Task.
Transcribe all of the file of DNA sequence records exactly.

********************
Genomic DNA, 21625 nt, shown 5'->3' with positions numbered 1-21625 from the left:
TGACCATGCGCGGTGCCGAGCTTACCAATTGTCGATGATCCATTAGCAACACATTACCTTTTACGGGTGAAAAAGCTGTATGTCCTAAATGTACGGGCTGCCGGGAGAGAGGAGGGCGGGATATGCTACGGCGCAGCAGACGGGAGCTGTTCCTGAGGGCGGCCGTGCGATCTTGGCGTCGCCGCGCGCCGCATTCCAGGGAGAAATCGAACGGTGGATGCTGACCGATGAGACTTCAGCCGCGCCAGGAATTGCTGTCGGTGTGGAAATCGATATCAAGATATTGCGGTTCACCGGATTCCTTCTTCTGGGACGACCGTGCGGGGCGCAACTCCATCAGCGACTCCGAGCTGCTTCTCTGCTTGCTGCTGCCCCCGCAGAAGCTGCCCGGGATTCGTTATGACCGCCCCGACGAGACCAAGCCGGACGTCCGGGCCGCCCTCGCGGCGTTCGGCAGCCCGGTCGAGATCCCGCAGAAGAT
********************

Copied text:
Genomic DNA, 21625 nt, shown 5'->3' with positions numbered 1-21625 from the left:
TGACCATGCGCGGTGCCGAGCTTACCAATTGTCGATGATCCATTAGCAACACATTACCTTTTACGGGTGAAAAAGCTGTATGTCCTAAATGTACGGGCTGCCGGGAGAGAGGAGGGCGGGATATGCTACGGCGCAGCAGACGGGAGCTGTTCCTGAGGGCGGCCGTGCGATCTTGGCGTCGCCGCGCGCCGCATTCCAGGGAGAAATCGAACGGTGGATGCTGACCGATGAGACTTCAGCCGCGCCAGGAATTGCTGTCGGTGTGGAAATCGATATCAAGATATTGCGGTTCACCGGATTCCTTCTTCTGGGACGACCGTGCGGGGCGCAACTCCATCAGCGACTCCGAGCTGCTTCTCTGCTTGCTGCTGCCCCCGCAGAAGCTGCCCGGGATTCGTTATGACCGCCCCGACGAGACCAAGCCGGACGTCCGGGCCGCCCTCGCGGCGTTCGGCAGCCCGGTCGAGATCCCGCAGAAGAT